Ninety anarchists from a dozen cities attended a successful march and rally in Chattanooga, Tennessee, Sept. 11.
The action was called to confront a planned Ku Klux Klan anti-gay, pro-killer cop demonstration, to protest 23 murders of Blacks in police custody over the last two decades (seven since 1990), and to demand that charges be dropped against the Chattanooga 8, a group of anti-racist protestors.
To understand Chattanooga it is necessary to understand its backdrop of Lookout Mountain, Orchard Knob, and Missionary Ridge. At those sites during the Civil War, on November 23 through 25, 1863, the Confederates “fought to the last man” during the fierce Battle of Chattanooga, were routed and fled Tennessee.
This opened the way for Union General Sherman’s army to enter Georgia and burn Atlanta to the ground. Then, in their March to the Sea, Sherman’s troops laid waste to everything in their path in a 60-mile swath. Many southern whites never forgot the battles or devastation, and certainly never forgave. Chattanooga is a town, for instance, where many of its mayors have been open KKKers.
Among its more recent battles, there was a 1971 uprising sparked by police brutality. It lasted ten days and was quelled only by calling in thousands of National Guard and Army troops. In 1980, one Klan faction was called “soft” by others for daring to meet with the NAACP. Their response? They proved their battle readiness by driving through a Black Chattanooga neighborhood and shooting five people in the back. When a jury acquitted them, Blacks revolted for a week and even formed a militia that kept cops out of their area.
After that the KKK was driven underground.
Anarchists Challenge Klan
Today though, they’re itching for a revival. To see how and why anarchists took up the Klan’s challenge, a return to the ’60s and some background is needed.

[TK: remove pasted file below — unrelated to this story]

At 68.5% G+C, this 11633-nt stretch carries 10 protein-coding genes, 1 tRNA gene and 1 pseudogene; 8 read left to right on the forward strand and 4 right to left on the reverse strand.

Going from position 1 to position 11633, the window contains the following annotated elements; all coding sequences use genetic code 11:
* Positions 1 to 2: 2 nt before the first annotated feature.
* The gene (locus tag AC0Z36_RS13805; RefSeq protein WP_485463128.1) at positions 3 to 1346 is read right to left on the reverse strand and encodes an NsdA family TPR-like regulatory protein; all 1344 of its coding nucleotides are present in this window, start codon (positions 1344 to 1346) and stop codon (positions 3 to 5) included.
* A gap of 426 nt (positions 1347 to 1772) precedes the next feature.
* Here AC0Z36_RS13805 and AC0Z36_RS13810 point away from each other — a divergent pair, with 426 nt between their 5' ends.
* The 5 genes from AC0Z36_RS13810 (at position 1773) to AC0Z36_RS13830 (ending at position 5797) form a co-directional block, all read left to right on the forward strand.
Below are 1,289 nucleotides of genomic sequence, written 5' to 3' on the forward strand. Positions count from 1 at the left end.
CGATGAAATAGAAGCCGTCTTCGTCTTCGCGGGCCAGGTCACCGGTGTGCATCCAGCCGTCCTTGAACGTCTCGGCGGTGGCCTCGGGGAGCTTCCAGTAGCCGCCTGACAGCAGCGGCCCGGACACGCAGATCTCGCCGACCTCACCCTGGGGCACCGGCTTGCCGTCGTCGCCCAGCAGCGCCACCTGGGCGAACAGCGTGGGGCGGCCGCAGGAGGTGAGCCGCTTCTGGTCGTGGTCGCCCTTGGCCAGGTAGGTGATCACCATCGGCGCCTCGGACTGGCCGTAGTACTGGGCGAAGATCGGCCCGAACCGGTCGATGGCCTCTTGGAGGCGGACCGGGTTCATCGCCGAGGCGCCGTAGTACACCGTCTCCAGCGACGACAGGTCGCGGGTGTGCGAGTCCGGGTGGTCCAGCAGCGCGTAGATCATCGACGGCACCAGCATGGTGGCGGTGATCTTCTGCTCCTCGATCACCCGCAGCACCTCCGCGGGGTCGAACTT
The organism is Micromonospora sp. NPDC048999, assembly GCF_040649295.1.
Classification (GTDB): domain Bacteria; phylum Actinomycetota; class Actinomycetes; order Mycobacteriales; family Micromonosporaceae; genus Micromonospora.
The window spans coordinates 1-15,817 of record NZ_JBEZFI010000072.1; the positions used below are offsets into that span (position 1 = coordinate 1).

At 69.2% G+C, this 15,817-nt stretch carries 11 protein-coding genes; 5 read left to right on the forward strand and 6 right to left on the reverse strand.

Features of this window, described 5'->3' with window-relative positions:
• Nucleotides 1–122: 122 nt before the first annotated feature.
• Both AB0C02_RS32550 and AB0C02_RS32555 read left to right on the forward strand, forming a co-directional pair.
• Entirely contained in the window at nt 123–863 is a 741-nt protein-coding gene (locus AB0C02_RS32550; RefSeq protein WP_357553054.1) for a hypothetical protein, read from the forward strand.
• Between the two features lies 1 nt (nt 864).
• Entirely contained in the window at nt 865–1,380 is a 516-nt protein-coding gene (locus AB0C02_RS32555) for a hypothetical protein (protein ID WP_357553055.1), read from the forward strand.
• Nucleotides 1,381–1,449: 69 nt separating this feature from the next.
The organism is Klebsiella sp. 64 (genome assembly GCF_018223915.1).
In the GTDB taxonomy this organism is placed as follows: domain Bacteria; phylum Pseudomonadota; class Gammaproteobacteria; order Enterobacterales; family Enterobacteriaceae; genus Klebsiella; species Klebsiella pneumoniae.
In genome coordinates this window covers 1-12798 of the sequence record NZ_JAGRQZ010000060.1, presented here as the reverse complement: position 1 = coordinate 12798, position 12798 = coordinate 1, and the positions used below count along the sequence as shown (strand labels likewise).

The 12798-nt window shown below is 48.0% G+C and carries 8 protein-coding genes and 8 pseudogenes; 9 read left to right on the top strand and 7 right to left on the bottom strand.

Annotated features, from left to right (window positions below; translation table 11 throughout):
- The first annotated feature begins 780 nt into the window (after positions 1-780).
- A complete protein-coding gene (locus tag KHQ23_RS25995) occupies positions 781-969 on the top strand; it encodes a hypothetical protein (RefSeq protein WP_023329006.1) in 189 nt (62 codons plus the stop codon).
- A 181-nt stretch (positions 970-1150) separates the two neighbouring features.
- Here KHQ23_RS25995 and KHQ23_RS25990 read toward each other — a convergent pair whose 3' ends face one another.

Chattanooga’s Concerned Citizens for Justice, one of the groups that called for the September protest, is headed by Lorenzo Komboa Ervin. Some older anarchists will recognize his name as the author of a pamphlet written in 1979 entitled Anarchism and the Black Revolution. Those familiar with the U.S. anarchist scene know it to be an almost exclusively white movement, so Lorenzo’s presence was noteworthy.
Lorenzo’s radical roots go back to his days as a Chattanooga organizer for the Student Non-Violent Coordinating Committee (SNCC) and the Black Panther Party. After the assassination of Martin Luther King in 1967, Chattanooga flared up as did scores of other U.S. cities swept by Black insurrectionary riots.
Lorenzo was in Atlanta during the Chattanooga uprising, but the city establishment was out to get him. It’s been documented that during this period the government was out to destroy the Panthers who were decimated by frame-ups and assassinations.
In 1968, a so-called “Black Power” grand jury was convened to decide whether to charge Lorenzo with running guns and possession of explosives for the riot he was nowhere near. It was a blatant attempt to frame him. A childhood friend of Lorenzo’s in the local police department confided to him that if he went to jail, “he wouldn’t leave alive.”
In that desperate atmosphere of 1969, Lorenzo hijacked a plane to Cuba.
But commandeering the plane to Cuba led to his being jailed by the Cuban Communists who imprisoned many of the Panthers seeking safety in Cuba. To this day, this fact is unknown to Cuba’s many leftist admirers. (Castro’s reasoning? According to Lorenzo and Cuban anarchist exile Gustavo Rodriguez, Castro didn’t want Panthers on the street possibly stirring up Cuba’s second-class Blacks oppressed by the white Cuban Communist dictatorship.)
After six months in captivity, Lorenzo was released and put on a plane, ostensibly headed for Guineam, where the Panthers had an exile base. Instead, the Cubans flew him to post-Soviet invasion Czechoslovakia, refused him a visa for Guinea, and turned him over to Czech authorities. The Czechs then handed him over to a U.S. embassy official. Lorenzo punched the American and ran. He eventually ended up in East Berlin, finding protection in an African students’ dorm.
In late 1969, U.S. agents captured Lorenzo, secreted him to West Berlin, and took him back to the States where he was convicted in 1971 of the hijacking. He was incarcerated until 1983.
While in prison, he reflected on his eye-opening experience with the Communists. This led him away from the Marxist-Leninist influenced politics of the Panthers to anarchism. Thus began his foray into the anarchist movement via his pamphlet on Black Liberation.
After his release, he began to concentrate on fighting racism, and he distanced himself from the anarchist milieu, not known for its anti-racist practice or for a coherent critique of racism. Lorenzo’s recent experience in working with white anarchists in Chattanooga’s multi-issue Justice Alliance, led him to open up once again to the anarchist movement.
A Large Red & Black Flag